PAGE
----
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We know that, unlike for those over age 50, colon cancer is on the rise in those younger than 50. Too often we hear stories from folks in this group who are facing additional screening and diagnosis hurdles due to their age.  The signs and symptoms of colon can often be mistaken for other, less serious issues, and time and time again folks under age 50 are being faced with misdiagnoses and untimely diagnoses because their symptoms are not being taken seriously due to age.

[caption id="attachment_2766" align="alignright" width="294"]picstitch (2) Dawn Eicher is a stage IV colon cancer survivor diagnosed at age 36.[/caption]

People like Dawn Eicher, a stage IV colon cancer survivor who was diagnosed at 36 after several years of misdiagnosis, are starting to speak out. Dawn is sharing her story, including her years-long struggle, to be heard by the primary care community in hopes that doctors will stop disregarding symptomatic patients simply because they’re “too young for colon cancer.”

A Call-to-Action for PCPs

We are committed to providing a voice to survivors like Dawn by bringing greater awareness to young onset colon cancer, especially to the primary care community, through our Never Too Young campaign. Primary care physicians (PCPs) have an important opportunity to improve detection of colon cancer in younger populations. We’re urging the medical community to perform individualized colon cancer risk assessments, regardless of age. This paves the way for earlier targeted screenings, preventive surgeries and risk modifications and lifestyle changes. PCPs may also improve time of diagnosis, disease stage at diagnosis and outcome by quickly and thoroughly evaluating symptoms consistent with colon cancer and aggressively pursuing diagnostic colonoscopies for people who are at a high risk or are showing symptoms, regardless of age. This will help ensure a potential diagnosis is not missed or delayed.

What is High Risk?

Research has shown people with certain risk factors have a higher chance of developing colon cancer under age 50. Pay  attention to your body and if you have any of these risk factors, talk to your doctor – take charge of your health!

  • Family history of colon cancer or polyps: First and second degree relatives of a person with a history of colon cancer and polyps are more likely to develop this disease, especially if the relative had the cancer at a young age.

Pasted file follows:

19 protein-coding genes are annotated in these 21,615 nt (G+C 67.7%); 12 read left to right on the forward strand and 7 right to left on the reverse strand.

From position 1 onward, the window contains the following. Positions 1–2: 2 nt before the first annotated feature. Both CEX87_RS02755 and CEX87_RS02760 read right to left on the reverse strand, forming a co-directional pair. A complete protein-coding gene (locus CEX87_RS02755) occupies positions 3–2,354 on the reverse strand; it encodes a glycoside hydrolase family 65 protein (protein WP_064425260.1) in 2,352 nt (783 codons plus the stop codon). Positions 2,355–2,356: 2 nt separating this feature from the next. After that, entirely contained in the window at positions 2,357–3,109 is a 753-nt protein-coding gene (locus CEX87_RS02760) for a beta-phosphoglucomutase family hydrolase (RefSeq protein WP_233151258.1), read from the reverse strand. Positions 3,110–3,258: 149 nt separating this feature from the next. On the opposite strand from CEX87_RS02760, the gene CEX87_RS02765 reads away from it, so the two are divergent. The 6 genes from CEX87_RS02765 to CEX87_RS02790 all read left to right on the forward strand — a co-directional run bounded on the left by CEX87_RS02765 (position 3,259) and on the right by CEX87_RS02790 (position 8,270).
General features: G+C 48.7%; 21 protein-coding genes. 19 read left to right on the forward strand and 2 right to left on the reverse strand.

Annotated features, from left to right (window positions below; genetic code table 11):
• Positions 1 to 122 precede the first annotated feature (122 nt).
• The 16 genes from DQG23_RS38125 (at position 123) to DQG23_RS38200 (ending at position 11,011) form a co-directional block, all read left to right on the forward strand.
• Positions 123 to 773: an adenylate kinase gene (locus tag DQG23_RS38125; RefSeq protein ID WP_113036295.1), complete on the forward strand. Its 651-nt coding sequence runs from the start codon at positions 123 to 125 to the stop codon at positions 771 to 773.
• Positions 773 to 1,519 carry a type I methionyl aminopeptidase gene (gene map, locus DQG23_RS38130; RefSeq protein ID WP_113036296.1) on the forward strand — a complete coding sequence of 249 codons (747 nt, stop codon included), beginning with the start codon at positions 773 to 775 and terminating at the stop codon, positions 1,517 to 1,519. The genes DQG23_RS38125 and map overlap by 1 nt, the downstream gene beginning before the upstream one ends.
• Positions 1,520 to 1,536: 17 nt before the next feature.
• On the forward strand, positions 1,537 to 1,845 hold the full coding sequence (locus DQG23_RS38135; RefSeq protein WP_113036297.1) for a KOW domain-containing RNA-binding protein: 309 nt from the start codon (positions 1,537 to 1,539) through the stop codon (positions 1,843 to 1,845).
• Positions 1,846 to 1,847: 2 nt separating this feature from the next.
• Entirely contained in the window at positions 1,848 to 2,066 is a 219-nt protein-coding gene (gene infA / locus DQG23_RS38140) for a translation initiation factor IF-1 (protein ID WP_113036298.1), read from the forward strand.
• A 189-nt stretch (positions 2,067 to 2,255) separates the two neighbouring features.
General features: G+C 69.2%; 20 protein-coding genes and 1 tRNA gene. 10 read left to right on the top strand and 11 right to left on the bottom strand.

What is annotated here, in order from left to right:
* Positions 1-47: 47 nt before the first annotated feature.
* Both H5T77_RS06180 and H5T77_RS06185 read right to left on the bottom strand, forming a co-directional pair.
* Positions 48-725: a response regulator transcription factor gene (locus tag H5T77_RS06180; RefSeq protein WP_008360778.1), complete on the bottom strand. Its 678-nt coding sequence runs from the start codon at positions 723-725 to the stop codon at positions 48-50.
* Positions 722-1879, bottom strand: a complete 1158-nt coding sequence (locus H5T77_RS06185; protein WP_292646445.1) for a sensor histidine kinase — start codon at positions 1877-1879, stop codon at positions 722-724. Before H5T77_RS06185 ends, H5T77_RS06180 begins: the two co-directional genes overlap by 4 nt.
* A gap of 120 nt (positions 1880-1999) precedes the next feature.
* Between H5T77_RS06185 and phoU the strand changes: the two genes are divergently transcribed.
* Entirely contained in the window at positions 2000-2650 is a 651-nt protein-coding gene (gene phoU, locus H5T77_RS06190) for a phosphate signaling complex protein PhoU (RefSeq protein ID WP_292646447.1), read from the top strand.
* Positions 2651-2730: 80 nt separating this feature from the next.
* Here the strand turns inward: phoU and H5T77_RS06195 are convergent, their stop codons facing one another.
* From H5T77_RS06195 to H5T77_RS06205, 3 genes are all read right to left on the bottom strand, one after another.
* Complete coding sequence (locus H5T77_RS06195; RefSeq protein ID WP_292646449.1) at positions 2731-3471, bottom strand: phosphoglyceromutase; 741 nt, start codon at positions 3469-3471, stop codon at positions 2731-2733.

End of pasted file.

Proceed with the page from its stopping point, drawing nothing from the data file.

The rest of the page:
• Genetic Alterations: Changes in certain genes increase your risk of colon cancer. Those with syndromes like hereditary nonployposis colon cancer (HNPCC or Lynch Syndrome) or Familial Adenomatous Polyposis (FAP) should be screened earlier than 50.
  • Ulcerative Colitis and Crohn’s disease
  • African Americans should be screened starting at age 45, or sooner if you have other risk factors or symptoms
  • Other lifestyle factors, like obesity and diabetes

Learn more about colon cancer risk factors.

Insurance as a Barrier to Screening

We know, in addition to being disregarded due to age, health insurance also proves to be a barrier to screening for the under 50 community. The U.S. Preventative Services Task Force recommends screening starting at age 50, and due to this recommendation, the Affordable Care Act covers preventive colon cancer screening starting at that age. However, it's vitally important to know your family history as well as the risk factors for colon cancer. If you are considered a high risk patient, some insurance providers will cover the cost of the procedure, regardless of your age. Unfortunately this is not the case for many Americans younger than age 50. The cost of a colonoscopy can be a struggle for a patient at any age, especially to those who are uninsured or underinsured.  That’s why we started our Blue Hope Prevention Award.

What We’re Doing

We take the needs of the under 50 community seriously and are working to meet them through our education, prevention and patient empowerment programs.

  • The Blue Hope Prevention Award provides financial assistance for those uninsured or underinsured who are in need of lifesaving screening.
  • The 2015 Blue Hope Research Award in will be presented in April to a scientist whose work is focused on why we are seeing an increase in young-onset colon cancer and how we can go on the offensive.
  • The Never Too Young Coalition and campaign are putting young-onset colon cancer on the map through upcoming events, webinars, research and more.
  • The Blue Note Fund provides financial grants to colon cancer patients in need.
  • The Buddy Program and free Helpline provide support to patients, family members or anyone with questions about colon cancer and screening. Reach out to us!

Learn more about our Never Too Young efforts at nevertooyoung.org . And don’t forget, the Colon Cancer Alliance serves as a source of information about colon health. If you have additional questions about colon cancer screening or are in need of support, please contact our free Helpline at (877) 422-2030. We’re here to help.  


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